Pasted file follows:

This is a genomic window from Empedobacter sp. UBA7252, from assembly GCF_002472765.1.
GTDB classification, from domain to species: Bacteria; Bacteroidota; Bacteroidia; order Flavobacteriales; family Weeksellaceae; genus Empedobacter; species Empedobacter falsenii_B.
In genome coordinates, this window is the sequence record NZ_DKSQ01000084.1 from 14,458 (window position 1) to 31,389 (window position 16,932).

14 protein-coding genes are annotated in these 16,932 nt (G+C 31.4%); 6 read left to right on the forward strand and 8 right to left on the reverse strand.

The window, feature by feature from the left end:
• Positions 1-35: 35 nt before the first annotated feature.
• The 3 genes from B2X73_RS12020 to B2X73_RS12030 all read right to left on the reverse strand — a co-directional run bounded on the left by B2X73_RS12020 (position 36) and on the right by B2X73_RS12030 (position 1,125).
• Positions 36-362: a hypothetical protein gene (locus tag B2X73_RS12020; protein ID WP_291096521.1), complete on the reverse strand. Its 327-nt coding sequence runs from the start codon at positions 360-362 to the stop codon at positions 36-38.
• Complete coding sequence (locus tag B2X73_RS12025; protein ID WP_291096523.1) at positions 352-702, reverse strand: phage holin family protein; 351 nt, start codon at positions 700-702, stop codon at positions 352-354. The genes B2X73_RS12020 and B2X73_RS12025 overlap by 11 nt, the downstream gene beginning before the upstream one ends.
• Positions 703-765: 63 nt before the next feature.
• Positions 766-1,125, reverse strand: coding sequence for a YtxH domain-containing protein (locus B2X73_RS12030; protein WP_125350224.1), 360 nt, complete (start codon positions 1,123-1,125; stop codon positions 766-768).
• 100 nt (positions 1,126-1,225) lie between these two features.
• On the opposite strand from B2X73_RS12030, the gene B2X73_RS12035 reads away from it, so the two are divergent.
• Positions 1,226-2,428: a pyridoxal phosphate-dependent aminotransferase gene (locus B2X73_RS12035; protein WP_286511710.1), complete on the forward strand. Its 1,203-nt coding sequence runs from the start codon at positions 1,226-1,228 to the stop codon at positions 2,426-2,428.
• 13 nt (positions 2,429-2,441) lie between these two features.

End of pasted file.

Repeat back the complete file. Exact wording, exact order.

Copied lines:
This is a genomic window from Empedobacter sp. UBA7252, from assembly GCF_002472765.1.
GTDB classification, from domain to species: Bacteria; Bacteroidota; Bacteroidia; order Flavobacteriales; family Weeksellaceae; genus Empedobacter; species Empedobacter falsenii_B.
In genome coordinates, this window is the sequence record NZ_DKSQ01000084.1 from 14,458 (window position 1) to 31,389 (window position 16,932).

14 protein-coding genes are annotated in these 16,932 nt (G+C 31.4%); 6 read left to right on the forward strand and 8 right to left on the reverse strand.

The window, feature by feature from the left end:
• Positions 1-35: 35 nt before the first annotated feature.
• The 3 genes from B2X73_RS12020 to B2X73_RS12030 all read right to left on the reverse strand — a co-directional run bounded on the left by B2X73_RS12020 (position 36) and on the right by B2X73_RS12030 (position 1,125).
• Positions 36-362: a hypothetical protein gene (locus tag B2X73_RS12020; protein ID WP_291096521.1), complete on the reverse strand. Its 327-nt coding sequence runs from the start codon at positions 360-362 to the stop codon at positions 36-38.
• Complete coding sequence (locus tag B2X73_RS12025; protein ID WP_291096523.1) at positions 352-702, reverse strand: phage holin family protein; 351 nt, start codon at positions 700-702, stop codon at positions 352-354. The genes B2X73_RS12020 and B2X73_RS12025 overlap by 11 nt, the downstream gene beginning before the upstream one ends.
• Positions 703-765: 63 nt before the next feature.
• Positions 766-1,125, reverse strand: coding sequence for a YtxH domain-containing protein (locus B2X73_RS12030; protein WP_125350224.1), 360 nt, complete (start codon positions 1,123-1,125; stop codon positions 766-768).
• 100 nt (positions 1,126-1,225) lie between these two features.
• On the opposite strand from B2X73_RS12030, the gene B2X73_RS12035 reads away from it, so the two are divergent.
• Positions 1,226-2,428: a pyridoxal phosphate-dependent aminotransferase gene (locus B2X73_RS12035; protein WP_286511710.1), complete on the forward strand. Its 1,203-nt coding sequence runs from the start codon at positions 1,226-1,228 to the stop codon at positions 2,426-2,428.
• 13 nt (positions 2,429-2,441) lie between these two features.